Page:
of our age
December 23, 1999
By Franklin Harris
Most of us don't read poetry anymore. It's out of favor. But we do have artists who serve much the same purpose poets used to. Cartoonists -- yes, I said cartoonists -- are our modern poets. And Charles Schulz is our poet laureate.
Like poets, cartoonists take on the world one tiny piece at a time. There is only so much you can do in a newspaper strip's three or four panels, after all. (I'm leaving out cartoonists whose chosen format is the comic book or graphic novel. They serve a different purpose.)
The best cartoonists find meaning in the simplest of actions, the most mundane of events.
Schulz, called "Sparky" by his friends, is the best of all. And now he is retiring, bringing his beloved comic strip, "Peanuts," to an end.
Like many, I cannot remember a world without "Peanuts." It seems an impossibility to me. Yet the news last week that Schulz, 77, is retiring to concentrate on fighting his recently diagnosed cancer brought home the strip's mortality.
Schulz's contract with United Media specifies that no one else will ever draw "Peanuts." That is the way it should be, of course. But it forces us to confront the fact that Sparky isn't immortal, no matter how much we would all like him to be.
Today "Peanuts" appears in more than 2,600 newspapers. That is light years away from the strip's humble beginnings in the late 1940s.
Originally, "Peanuts," then called "Li'l Folks," appeared in the St. Paul Pioneer Press. The editors there, however, quickly decided that Schulz's efforts were not worth a weekly payment of $10. So in 1950, Schulz sold his creation to United Feature Syndicate, which renamed it "Peanuts," a name Schulz didn't like but was willing to live with.
Though they are children (and one dog), Schulz's characters experience adult challenges and insecurities. Linus is the group's intellectual, but he hugs his security blanket and clings feverishly to his faith in the Great Pumpkin. Lucy is an egotistical loudmouth but is hopelessly infatuated with the quiet, piano-playing Schroeder, who is oblivious to her. Charlie Brown may be a lovable loser, but he also is the most introspective and philosophical of the gang. And Snoopy is, well, Snoopy.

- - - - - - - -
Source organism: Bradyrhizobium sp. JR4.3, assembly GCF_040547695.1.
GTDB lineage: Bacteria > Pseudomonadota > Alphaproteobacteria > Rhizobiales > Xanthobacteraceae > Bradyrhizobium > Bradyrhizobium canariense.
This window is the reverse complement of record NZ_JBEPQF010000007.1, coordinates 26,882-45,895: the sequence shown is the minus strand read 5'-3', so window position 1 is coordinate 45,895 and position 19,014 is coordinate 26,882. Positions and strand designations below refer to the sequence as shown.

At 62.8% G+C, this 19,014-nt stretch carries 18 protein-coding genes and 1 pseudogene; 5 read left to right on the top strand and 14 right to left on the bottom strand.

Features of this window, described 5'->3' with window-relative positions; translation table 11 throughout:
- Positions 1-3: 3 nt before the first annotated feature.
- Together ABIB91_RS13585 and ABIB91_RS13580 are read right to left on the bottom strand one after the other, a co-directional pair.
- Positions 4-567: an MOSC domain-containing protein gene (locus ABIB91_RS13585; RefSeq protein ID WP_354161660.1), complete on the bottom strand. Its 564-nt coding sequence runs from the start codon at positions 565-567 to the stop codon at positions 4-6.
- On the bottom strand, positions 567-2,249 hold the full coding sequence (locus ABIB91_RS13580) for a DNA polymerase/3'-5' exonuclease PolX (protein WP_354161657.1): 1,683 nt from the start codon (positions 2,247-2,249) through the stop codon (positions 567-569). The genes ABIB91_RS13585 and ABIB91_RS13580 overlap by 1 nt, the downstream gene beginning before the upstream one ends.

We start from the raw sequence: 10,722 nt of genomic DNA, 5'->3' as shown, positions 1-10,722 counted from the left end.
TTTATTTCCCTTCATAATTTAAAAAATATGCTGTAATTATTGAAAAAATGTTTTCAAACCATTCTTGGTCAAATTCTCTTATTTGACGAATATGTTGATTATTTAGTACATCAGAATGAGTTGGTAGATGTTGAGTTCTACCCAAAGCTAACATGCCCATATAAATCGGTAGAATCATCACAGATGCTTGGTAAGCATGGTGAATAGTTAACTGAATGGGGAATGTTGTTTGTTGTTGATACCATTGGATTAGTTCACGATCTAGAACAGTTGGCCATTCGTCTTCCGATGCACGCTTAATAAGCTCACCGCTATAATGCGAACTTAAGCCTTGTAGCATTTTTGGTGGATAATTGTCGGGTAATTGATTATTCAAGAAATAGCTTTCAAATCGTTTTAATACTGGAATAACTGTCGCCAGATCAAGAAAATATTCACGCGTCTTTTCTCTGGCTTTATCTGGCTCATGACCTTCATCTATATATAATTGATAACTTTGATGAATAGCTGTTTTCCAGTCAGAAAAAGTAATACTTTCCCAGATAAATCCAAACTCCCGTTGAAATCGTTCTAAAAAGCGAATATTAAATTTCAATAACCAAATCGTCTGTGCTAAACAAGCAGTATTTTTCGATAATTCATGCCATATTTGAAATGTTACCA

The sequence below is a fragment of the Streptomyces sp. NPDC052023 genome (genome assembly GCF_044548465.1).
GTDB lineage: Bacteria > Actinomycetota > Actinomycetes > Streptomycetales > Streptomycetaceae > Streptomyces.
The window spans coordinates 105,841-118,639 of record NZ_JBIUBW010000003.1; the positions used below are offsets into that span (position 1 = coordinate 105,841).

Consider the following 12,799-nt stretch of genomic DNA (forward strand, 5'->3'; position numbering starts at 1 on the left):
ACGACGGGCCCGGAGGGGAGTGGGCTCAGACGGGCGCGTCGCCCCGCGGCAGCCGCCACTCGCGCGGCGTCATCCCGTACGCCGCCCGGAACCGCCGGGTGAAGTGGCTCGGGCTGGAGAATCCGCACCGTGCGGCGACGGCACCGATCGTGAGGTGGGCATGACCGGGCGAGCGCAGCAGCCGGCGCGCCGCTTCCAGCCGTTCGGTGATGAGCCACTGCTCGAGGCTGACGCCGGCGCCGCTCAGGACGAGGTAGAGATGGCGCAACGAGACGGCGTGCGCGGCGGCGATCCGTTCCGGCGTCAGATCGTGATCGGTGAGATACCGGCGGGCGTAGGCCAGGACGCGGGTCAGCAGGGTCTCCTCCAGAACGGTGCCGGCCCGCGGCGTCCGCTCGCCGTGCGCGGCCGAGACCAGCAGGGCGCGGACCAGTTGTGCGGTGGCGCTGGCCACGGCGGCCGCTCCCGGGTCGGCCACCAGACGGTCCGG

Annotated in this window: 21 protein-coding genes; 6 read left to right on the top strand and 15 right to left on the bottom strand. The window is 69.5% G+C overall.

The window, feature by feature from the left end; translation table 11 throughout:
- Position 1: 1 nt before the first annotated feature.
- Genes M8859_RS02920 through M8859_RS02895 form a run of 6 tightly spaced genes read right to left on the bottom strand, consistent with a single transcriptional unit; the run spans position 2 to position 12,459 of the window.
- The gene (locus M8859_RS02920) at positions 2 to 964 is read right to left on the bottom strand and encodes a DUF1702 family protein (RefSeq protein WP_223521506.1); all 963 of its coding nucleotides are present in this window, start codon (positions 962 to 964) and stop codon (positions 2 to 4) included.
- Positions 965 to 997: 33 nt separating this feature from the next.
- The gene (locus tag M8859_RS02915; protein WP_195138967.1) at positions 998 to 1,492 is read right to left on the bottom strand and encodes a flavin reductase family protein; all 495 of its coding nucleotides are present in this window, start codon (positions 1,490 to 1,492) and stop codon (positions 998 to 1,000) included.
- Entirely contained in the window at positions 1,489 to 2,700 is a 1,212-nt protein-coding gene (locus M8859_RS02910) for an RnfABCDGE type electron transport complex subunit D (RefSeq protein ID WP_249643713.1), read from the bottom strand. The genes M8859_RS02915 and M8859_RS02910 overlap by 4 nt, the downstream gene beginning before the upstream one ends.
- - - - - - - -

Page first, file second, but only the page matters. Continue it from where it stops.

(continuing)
For almost half a century "Peanuts" has been a thoughtful, funny and humane respite from the responsibilities of the day. Schulz has stayed in top form while other cartoonists his age (and far younger) crank out strips that are years past their prime.
"Peanuts" has legions of fans. It is beloved not only by millions of readers but also by many of Schulz's fellow cartoonists. In 1978, 700 of Schulz's peers named him the International Cartoonist of the Year. Next year, the National Cartoonist Society is to present Schulz with its highest honor, the Milton Caniff Lifetime Achievement Award.
Even the normally elitist Comics Journal magazine named "Peanuts" the second-greatest comic strip of all time, behind only George Herriman's "Krazy Kat."
And when Schulz announced he had cancer, dozens of cartoonists drew "get well card" strips for him. (You can view them at www.reuben.org.)
After the last original daily strip runs on Jan. 3, most newspapers will begin re-publishing "Peanuts" strips from the 1970s. Only "Peanuts" could survive in reruns.
The loss of "Peanuts" is akin to the loss we experienced when Muppets creator Jim Henson died nearly 10 years ago. Like Schulz, Henson's voice was one of calm and reason. Without voices like that, the world becomes a more crass and uncivilized place.
At least, thankfully, Schulz himself is still with us.
As your friends have already said, "Get well soon, Sparky!"